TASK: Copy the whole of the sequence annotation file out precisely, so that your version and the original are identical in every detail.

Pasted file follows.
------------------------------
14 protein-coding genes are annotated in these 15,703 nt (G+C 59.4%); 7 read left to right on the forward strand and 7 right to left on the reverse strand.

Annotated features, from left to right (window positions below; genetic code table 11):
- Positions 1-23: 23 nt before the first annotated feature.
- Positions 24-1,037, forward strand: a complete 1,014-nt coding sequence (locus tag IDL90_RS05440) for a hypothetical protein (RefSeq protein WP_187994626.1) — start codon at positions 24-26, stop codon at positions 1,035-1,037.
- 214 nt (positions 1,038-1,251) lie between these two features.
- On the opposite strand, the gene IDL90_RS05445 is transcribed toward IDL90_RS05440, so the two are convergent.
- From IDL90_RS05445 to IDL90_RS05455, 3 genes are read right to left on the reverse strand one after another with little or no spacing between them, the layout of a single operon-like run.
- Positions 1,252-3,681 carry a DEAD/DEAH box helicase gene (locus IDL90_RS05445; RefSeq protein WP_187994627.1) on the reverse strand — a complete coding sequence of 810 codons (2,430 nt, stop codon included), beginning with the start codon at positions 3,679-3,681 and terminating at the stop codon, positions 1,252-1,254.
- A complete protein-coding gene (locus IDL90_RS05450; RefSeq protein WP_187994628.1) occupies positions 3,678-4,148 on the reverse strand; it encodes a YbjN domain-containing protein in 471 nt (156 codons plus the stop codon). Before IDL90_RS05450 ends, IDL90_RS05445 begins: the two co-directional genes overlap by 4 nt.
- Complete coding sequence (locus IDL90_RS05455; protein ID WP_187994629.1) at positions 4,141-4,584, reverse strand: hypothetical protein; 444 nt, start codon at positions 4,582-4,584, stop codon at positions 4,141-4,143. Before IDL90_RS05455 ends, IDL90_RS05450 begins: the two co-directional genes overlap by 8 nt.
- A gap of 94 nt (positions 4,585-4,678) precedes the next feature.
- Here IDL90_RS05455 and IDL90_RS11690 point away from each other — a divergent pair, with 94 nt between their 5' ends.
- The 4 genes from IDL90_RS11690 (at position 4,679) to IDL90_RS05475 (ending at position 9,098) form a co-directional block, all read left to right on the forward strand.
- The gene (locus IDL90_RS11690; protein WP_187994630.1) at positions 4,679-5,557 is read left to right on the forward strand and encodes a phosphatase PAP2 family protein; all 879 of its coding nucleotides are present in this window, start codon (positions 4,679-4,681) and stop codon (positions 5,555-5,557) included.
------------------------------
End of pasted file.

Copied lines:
14 protein-coding genes are annotated in these 15,703 nt (G+C 59.4%); 7 read left to right on the forward strand and 7 right to left on the reverse strand.

Annotated features, from left to right (window positions below; genetic code table 11):
- Positions 1-23: 23 nt before the first annotated feature.
- Positions 24-1,037, forward strand: a complete 1,014-nt coding sequence (locus tag IDL90_RS05440) for a hypothetical protein (RefSeq protein WP_187994626.1) — start codon at positions 24-26, stop codon at positions 1,035-1,037.
- 214 nt (positions 1,038-1,251) lie between these two features.
- On the opposite strand, the gene IDL90_RS05445 is transcribed toward IDL90_RS05440, so the two are convergent.
- From IDL90_RS05445 to IDL90_RS05455, 3 genes are read right to left on the reverse strand one after another with little or no spacing between them, the layout of a single operon-like run.
- Positions 1,252-3,681 carry a DEAD/DEAH box helicase gene (locus IDL90_RS05445; RefSeq protein WP_187994627.1) on the reverse strand — a complete coding sequence of 810 codons (2,430 nt, stop codon included), beginning with the start codon at positions 3,679-3,681 and terminating at the stop codon, positions 1,252-1,254.
- A complete protein-coding gene (locus IDL90_RS05450; RefSeq protein WP_187994628.1) occupies positions 3,678-4,148 on the reverse strand; it encodes a YbjN domain-containing protein in 471 nt (156 codons plus the stop codon). Before IDL90_RS05450 ends, IDL90_RS05445 begins: the two co-directional genes overlap by 4 nt.
- Complete coding sequence (locus IDL90_RS05455; protein ID WP_187994629.1) at positions 4,141-4,584, reverse strand: hypothetical protein; 444 nt, start codon at positions 4,582-4,584, stop codon at positions 4,141-4,143. Before IDL90_RS05455 ends, IDL90_RS05450 begins: the two co-directional genes overlap by 8 nt.
- A gap of 94 nt (positions 4,585-4,678) precedes the next feature.
- Here IDL90_RS05455 and IDL90_RS11690 point away from each other — a divergent pair, with 94 nt between their 5' ends.
- The 4 genes from IDL90_RS11690 (at position 4,679) to IDL90_RS05475 (ending at position 9,098) form a co-directional block, all read left to right on the forward strand.
- The gene (locus IDL90_RS11690; protein WP_187994630.1) at positions 4,679-5,557 is read left to right on the forward strand and encodes a phosphatase PAP2 family protein; all 879 of its coding nucleotides are present in this window, start codon (positions 4,679-4,681) and stop codon (positions 5,555-5,557) included.